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Points Of Order

Volume 160: debated on Monday 13 November 1989

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3.54 pm

On a point of order, Mr. Speaker. I am looking for your assistance. At a time when the Berlin wall is being reduced to rubble, the iron curtain is melting before our eyes and the most momentous events for over 40 years are taking place in our continent, it appears that the Opposition believe that the most important action for the House to take is to debate events in Cambodia. Every newspaper and television channel in this country is debating these momentous events, yet we——

The point of order for you, Mr. Speaker, is that we in this democratic assembly in the United Kingdom are being asked by the Opposition to debate events in Cambodia when the European Commission and everybody else in this country are debating the momentous events in eastern Europe, central Europe and our continent. I call upon you, Mr. Speaker, as a representative of this House, to use what influence you have to ensure that we debate the real and important issues which face the future of our continent and our country rather than faraway issues of half a continent away.

Perhaps I can help the hon. Gentleman. I fully appreciate what he has said about the great importance of these events. There will, perhaps, be an opportunity to dwell on them in next Wednesday's debate on developments in the European Community.

Further to that point of order, Mr. Speaker. I wish to put this on record firmly and squarely, because what has just been said is a disgrace to your office. Would you confirm that, while the map of Europe is being redrawn this weekend—I concur wholly with what was said earlier by the representative of the Liberal party, the hon. Member for Inverness, Nairn and Lochaber (Sir R. Johnston)—nevertheless, it is open to the Government to move to suspend the debate between 7 and 10 pm tonight? Therefore, instead of debating £500,000 of ratepayers' money which is to be spent on a road race Bill, we could debate the momentous events in eastern Europe.

Order. That is a matter for the Chairman of Ways and Means who put it down.

On a point of order, Mr. Speaker. I seek your guidance on events which took place over the weekend. You may well have read a series of newspaper articles involving the brother of the hon. Member for Bolsover (Mr. Skinner)——

Order. I hope that in this Chamber we do not need to involve individuals in arguments of that kind. This is unworthy of the hon. Gentleman.

I hope that you, Mr. Speaker, are mistaken. I was going on to say that I thought that those articles were full of unworthy innuendoes towards the hon. Member for Bolsover. In order to clear his name, I sought your guidance as to whether the articles constituted a breach of privilege and should be referred to the Select Committee.

If the hon. Gentleman alleges that, he should write to me in the usual way.

Further to my point of order of Friday morning, Mr. Speaker, I wish to seek your guidance. As the champion of the rights of Back Benchers, for which you are justifiably revered, could you advise the House how it was possible for discussions to take place on the private business of this House—the Isle of Wight Bill—on the Adjournment of the House without involving me? The Social and Liberal Democrats were not present throughout the whole of that debate, despite the fact that they control the Isle of Wight county council. Could you say whether, if they had been present, they would have been entitled, as a minority party, to participate in the negotiations, and possibly have saved the Bill?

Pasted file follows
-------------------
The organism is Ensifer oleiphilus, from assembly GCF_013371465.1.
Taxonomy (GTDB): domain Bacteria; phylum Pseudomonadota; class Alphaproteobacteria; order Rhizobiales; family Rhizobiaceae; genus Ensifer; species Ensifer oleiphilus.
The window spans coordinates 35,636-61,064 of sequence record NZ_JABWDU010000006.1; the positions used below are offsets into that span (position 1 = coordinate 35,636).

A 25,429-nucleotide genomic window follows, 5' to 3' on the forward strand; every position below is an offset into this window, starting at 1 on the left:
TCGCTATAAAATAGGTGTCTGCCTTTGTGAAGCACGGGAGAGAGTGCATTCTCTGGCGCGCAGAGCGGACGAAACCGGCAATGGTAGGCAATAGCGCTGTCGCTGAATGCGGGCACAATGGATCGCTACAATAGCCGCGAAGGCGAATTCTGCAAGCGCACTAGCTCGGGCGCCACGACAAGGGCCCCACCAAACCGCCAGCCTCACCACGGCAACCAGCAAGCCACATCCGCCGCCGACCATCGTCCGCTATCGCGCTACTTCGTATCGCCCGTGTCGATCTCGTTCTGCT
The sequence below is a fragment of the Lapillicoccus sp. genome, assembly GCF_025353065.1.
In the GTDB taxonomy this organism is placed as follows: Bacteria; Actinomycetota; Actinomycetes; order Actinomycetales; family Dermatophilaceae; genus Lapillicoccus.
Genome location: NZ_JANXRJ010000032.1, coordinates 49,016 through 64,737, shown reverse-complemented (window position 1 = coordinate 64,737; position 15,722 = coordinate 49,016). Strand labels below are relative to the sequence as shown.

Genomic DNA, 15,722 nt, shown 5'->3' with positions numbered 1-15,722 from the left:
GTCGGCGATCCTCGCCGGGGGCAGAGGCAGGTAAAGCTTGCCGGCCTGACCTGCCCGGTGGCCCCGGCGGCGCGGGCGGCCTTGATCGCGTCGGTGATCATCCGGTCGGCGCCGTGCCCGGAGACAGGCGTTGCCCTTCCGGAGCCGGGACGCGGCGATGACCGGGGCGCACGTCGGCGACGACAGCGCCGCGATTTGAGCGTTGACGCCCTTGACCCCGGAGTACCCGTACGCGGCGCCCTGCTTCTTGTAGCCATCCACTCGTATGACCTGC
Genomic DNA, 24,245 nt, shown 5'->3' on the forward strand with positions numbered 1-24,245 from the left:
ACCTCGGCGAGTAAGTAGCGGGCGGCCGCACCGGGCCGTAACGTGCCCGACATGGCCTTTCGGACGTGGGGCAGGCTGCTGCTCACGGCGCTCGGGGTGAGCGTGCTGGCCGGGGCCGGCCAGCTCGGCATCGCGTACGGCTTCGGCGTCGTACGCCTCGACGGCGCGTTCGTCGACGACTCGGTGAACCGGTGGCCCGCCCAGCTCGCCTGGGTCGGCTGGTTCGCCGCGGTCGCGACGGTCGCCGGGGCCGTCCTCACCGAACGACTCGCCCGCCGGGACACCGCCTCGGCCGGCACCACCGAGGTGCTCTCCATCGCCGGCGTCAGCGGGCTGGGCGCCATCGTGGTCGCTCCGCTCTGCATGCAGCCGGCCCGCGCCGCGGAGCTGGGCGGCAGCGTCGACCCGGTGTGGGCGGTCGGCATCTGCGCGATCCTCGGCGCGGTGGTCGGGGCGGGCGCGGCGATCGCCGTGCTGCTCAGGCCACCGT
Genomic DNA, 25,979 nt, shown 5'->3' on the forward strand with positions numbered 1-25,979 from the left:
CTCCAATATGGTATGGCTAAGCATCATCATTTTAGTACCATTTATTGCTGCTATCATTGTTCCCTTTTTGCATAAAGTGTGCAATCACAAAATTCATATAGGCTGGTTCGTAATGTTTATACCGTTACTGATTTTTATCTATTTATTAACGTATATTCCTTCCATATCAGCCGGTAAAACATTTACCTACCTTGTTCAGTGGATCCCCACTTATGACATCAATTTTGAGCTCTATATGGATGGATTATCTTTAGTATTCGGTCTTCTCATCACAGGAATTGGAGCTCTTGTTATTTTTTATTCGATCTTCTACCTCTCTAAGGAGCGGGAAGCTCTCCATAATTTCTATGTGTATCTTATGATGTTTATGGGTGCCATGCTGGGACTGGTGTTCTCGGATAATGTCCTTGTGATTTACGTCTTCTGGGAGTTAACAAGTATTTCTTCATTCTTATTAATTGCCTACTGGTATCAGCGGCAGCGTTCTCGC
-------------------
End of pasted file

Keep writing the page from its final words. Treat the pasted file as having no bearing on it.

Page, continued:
Further to that point of order, Mr. Speaker.

Order. I am not in any way responsible for what may go on in private discussions outside the Chamber. I share the hon. Gentleman's concern that a large number of private Bills are currently held up. In procedural terms, nothing out of order has taken place.

Further to that point of order, Mr. Speaker. Can you confirm that a perfectly good report by the Joint Committee on Private Bill Procedure is before the House and that, if the House implemented it quickly, many problems to do with private business could be resolved?

I can confirm that. I also heard—I hope the hon. Gentleman and the House heard it too—the Leader of the House say at business questions last Thursday that he intended to look into the matter urgently and would seek to deal with it.

On a point of order, Mr. Speaker. As the guardian of the liberties and privileges of the House, you have often made it clear that it is precisely because those privileges have been so long fought for that they should be used rarely and for good reason. I was therefore delighted by what you said earlier this afternoon, and I take it that when hon. Members, particularly the hon. Member for Bolsover (Mr. Skinner), try to smear people outside the House under the power of privilege, you will call them up short. The point that my hon. Friend the Member for Berkshire, East (Mr. MacKay) made was fair——

Order. I do not think that the reputation of the House is in any way enhanced by drawing attention to matters of that kind.